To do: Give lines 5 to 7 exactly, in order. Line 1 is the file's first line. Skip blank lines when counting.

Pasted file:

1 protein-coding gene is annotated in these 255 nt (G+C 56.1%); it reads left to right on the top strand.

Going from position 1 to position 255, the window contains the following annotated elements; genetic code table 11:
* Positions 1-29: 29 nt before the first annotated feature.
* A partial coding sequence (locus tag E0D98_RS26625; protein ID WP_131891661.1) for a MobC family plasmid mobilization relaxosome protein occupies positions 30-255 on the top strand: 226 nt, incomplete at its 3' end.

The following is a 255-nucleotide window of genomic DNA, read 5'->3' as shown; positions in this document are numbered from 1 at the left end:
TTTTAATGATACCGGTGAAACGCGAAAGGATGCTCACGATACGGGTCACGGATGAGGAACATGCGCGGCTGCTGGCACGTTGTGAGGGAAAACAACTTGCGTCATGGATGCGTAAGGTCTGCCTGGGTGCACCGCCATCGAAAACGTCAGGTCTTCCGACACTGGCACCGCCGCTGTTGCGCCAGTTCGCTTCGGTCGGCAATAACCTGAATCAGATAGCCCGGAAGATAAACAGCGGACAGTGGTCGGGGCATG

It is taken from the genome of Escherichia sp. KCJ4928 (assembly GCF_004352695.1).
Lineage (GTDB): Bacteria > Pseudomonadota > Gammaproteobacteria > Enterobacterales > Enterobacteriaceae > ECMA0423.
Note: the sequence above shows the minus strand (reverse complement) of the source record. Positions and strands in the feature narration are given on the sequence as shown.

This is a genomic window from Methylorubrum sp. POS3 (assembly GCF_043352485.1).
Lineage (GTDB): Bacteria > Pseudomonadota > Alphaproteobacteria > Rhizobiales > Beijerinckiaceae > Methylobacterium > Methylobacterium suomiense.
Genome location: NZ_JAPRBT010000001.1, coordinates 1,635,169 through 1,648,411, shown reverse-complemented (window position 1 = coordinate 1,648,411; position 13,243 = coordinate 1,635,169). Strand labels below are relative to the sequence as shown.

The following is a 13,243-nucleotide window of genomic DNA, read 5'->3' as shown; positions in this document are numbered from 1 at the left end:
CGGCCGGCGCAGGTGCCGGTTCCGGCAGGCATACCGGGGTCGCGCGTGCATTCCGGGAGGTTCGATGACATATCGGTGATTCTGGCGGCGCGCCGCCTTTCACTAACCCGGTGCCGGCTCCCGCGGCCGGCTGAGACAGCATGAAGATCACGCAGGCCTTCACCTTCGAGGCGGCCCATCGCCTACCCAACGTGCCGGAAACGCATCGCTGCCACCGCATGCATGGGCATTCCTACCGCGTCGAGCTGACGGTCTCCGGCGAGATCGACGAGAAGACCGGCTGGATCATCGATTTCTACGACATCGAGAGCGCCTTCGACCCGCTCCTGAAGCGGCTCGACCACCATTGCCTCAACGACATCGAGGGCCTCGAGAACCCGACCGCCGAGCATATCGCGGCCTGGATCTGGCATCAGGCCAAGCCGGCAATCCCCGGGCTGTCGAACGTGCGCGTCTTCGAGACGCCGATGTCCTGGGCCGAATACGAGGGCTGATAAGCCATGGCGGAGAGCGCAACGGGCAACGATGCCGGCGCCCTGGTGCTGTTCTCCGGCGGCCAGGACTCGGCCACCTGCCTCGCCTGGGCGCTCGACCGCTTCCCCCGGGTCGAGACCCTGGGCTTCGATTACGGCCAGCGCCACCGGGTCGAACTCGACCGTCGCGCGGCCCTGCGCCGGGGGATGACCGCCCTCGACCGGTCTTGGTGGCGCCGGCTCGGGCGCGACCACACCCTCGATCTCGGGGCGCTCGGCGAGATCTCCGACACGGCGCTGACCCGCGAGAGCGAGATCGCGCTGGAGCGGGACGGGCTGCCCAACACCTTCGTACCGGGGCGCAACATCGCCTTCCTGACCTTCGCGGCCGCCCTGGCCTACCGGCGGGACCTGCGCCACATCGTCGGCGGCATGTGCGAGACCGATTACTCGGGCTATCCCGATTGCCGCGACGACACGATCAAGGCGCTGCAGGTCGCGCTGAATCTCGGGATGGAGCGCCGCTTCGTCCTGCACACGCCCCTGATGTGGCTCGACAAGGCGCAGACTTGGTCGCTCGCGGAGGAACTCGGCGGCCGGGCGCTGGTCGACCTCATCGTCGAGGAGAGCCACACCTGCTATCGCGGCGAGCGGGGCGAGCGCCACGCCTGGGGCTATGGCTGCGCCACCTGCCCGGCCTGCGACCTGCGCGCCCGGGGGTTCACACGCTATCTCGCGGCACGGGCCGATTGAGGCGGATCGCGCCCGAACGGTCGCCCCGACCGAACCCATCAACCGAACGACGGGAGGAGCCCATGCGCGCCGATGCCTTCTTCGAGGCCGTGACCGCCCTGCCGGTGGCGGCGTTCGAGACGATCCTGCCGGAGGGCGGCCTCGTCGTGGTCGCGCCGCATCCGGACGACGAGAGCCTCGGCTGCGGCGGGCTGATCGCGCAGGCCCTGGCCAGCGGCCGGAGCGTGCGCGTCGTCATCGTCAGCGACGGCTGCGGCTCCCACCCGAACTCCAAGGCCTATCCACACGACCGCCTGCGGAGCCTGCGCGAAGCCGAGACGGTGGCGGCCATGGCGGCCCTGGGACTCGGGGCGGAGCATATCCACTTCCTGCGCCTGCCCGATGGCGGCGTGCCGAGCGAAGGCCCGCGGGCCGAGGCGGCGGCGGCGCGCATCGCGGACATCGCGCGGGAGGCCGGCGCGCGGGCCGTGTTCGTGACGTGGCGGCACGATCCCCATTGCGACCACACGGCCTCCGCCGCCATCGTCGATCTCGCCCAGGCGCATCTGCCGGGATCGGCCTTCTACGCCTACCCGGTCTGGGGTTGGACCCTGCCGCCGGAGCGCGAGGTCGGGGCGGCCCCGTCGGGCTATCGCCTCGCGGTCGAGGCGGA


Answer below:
The following is a 255-nucleotide window of genomic DNA, read 5'->3' as shown; positions in this document are numbered from 1 at the left end:
TTTTAATGATACCGGTGAAACGCGAAAGGATGCTCACGATACGGGTCACGGATGAGGAACATGCGCGGCTGCTGGCACGTTGTGAGGGAAAACAACTTGCGTCATGGATGCGTAAGGTCTGCCTGGGTGCACCGCCATCGAAAACGTCAGGTCTTCCGACACTGGCACCGCCGCTGTTGCGCCAGTTCGCTTCGGTCGGCAATAACCTGAATCAGATAGCCCGGAAGATAAACAGCGGACAGTGGTCGGGGCATG

It is taken from the genome of Escherichia sp. KCJ4928 (assembly GCF_004352695.1).